We encourage #Firefox users who do not want US-based company Cloudflare to see which websites they are visiting to type about:config into their browser's address bar and then set:
network.trr.mode = 5
By the way: Though based on Firefox, TorBrowser is not affected.
@Digitalcourage Do you know if waterfox is affected?
In the US, it is absolutely *not* better to trust your ISP's DNS servers, as they are known to do a number of shady things (NXDOMAIN hijacking, domain blocks). I understand the threat models are different in Europe, but the amount of bad reporting on this story is ridiculous and only benefits Google.
@gcupc Usually we toot in German only, but we provided an English translation of this one after a reader requested it. Maybe this will help Mozilla understand that threat models vary across the globe. Somebody suggested the DNS services should be as easily selectable as search engines. Sounds good. But but the local ISP is a better default than one big company that caters for all. /c
@Digitalcourage Is there an easier way to do this than about:config settings? I've got a bunch of other people's computers to look after behind an adblocking DNS server, and if I have to babysit each and every one of them like this, I may as well just uninstall Firefox on them.
@Digitalcourage please stop the misinformation. currently all that is happening is that #mozilla is doing a TEST in #firefox nightly and only with participants that take part in the study. and even there the DNS response is not used but thrown away.
@Digitalcourage A clearer understanding that this is a test the Alpha channel called Nightly would be more helpful to your readers.
Stating "Though based on Firefox, TorBrowser is not affected." is actually the same mental model for the Firefox release channel.
Even though Firefox release comes after Nightly it is currently NOT affected, and might not be for some time. If at all. Depends on the tests!
Earliest release channel is Oct 23. https://wiki.mozilla.org/RapidRelease/Calendar
@david_ross “Depends on the tests” – does this mean TRR/DoH will be enabled by default if it works efficiently? Or will Mozilla ask users before enabling TRR by default? In other words, are users' wishes part of the test? We are all about users' choice, or self-determination if you will. /c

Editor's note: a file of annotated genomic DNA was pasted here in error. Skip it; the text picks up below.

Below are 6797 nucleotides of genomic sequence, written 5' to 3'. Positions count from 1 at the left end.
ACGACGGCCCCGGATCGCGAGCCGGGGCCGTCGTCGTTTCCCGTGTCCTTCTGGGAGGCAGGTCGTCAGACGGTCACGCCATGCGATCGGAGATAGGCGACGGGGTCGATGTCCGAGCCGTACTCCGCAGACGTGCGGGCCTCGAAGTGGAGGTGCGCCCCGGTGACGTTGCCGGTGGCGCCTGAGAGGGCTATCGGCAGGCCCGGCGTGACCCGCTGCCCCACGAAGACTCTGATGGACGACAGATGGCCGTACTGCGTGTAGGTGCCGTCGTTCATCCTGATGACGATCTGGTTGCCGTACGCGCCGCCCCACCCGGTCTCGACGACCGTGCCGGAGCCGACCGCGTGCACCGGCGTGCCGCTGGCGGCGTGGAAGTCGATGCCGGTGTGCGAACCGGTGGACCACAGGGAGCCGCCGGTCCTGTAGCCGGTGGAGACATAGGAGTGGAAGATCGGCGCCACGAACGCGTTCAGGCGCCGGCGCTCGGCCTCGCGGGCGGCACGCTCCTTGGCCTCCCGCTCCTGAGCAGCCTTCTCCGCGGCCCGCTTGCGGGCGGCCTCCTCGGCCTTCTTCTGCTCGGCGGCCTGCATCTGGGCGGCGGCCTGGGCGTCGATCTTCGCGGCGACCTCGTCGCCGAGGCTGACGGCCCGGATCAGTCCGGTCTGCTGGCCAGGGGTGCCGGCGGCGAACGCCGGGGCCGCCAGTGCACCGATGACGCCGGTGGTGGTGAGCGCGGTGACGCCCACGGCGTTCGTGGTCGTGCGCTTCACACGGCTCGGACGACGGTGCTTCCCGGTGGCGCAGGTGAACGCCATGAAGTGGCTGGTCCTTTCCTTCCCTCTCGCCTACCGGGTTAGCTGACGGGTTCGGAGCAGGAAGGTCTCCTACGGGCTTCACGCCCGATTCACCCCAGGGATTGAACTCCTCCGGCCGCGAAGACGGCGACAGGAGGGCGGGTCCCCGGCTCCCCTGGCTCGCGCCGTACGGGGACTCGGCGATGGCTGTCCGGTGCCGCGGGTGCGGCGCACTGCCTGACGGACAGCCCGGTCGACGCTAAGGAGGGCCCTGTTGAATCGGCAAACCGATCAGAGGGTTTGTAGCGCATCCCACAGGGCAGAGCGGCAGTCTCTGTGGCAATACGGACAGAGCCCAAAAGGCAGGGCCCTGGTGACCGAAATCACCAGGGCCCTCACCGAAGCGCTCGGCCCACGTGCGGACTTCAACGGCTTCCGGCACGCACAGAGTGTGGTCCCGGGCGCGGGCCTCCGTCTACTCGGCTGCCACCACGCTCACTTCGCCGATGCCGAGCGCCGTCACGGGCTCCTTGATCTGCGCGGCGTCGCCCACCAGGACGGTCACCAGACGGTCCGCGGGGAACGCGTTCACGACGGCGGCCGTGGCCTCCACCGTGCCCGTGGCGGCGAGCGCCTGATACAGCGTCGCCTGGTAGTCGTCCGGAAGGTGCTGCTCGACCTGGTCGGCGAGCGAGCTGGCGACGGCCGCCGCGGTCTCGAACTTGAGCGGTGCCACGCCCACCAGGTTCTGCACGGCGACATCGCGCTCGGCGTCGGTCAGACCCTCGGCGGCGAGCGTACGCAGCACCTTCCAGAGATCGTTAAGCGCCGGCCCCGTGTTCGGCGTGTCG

@Digitalcourage Firefox was founded to provide users with choice. *Unlike the stable Release channel*, by default Nightly sends "anonymized usage statistics."
This `shield study` test requires 2 things:
1) (at a higher level) users allowing about:preferences#privacy >> Nightly Data Collection and Use >> Allow Nightly to install and run studies. When a new user/profile opens Nightly, the Firefox Privacy Notice opens in a tab w/ (attached image) info re pre-release products like Nightly..
2) (specific to this Shield Study) A further opt-in via a pop-up. "There will be occasions where we might prompt you for participation first. This will happen when a particular study needs to collect data that is not covered by default data collection policy. In these situations you'll see a complete disclosure of the data being collected in the study before you make the decision to participate."
@Digitalcourage Clearly sending people's data outside of their regional jurisdiction is problematic (at best), or illegal (at worst).
It'd be a disastrous policy of Firefox to send data to 3rd parties w/out:
1) transparently declaring it intends doing so
2) clarifying how it does so
3) describing how it uses this data
4) how it protects users rights to privacy
5) how a user can opt-out
plus any number of other regional laws surrounding data as observed by things like GDPR and DPA
@Digitalcourage To specifically answer your questions:
Enabled by default? Ask users before enabling?
In all bugs and communications from Mozilla regarding DoH it is stated as OPTIONAL.
In the (unlikely) event of any changes are made to this current policy, Mozilla will transparently communicate through available channels to all users. Through blogs, articles, etc and most importantly - the Firefox UI itself.
@Digitalcourage Any leap to a hypothetical future based upon a strictly limited alpha test, as seen in the article from Sunday, is fraught with presumptions.
You as a service provider, as part of your scanning of possible futures, are right to take precautions of possible futures. This is good business. Savvy!
To assume that future implementations (if they roll to Release and ESR at all) are factual without MOZILLA first stating it's factual, is problematic.
Free software world is *now* like a group of kindergarten children... Destroying their toys and crying after this happens.
I'm fed up with that and after something like 12 years being a Linux user at home full time.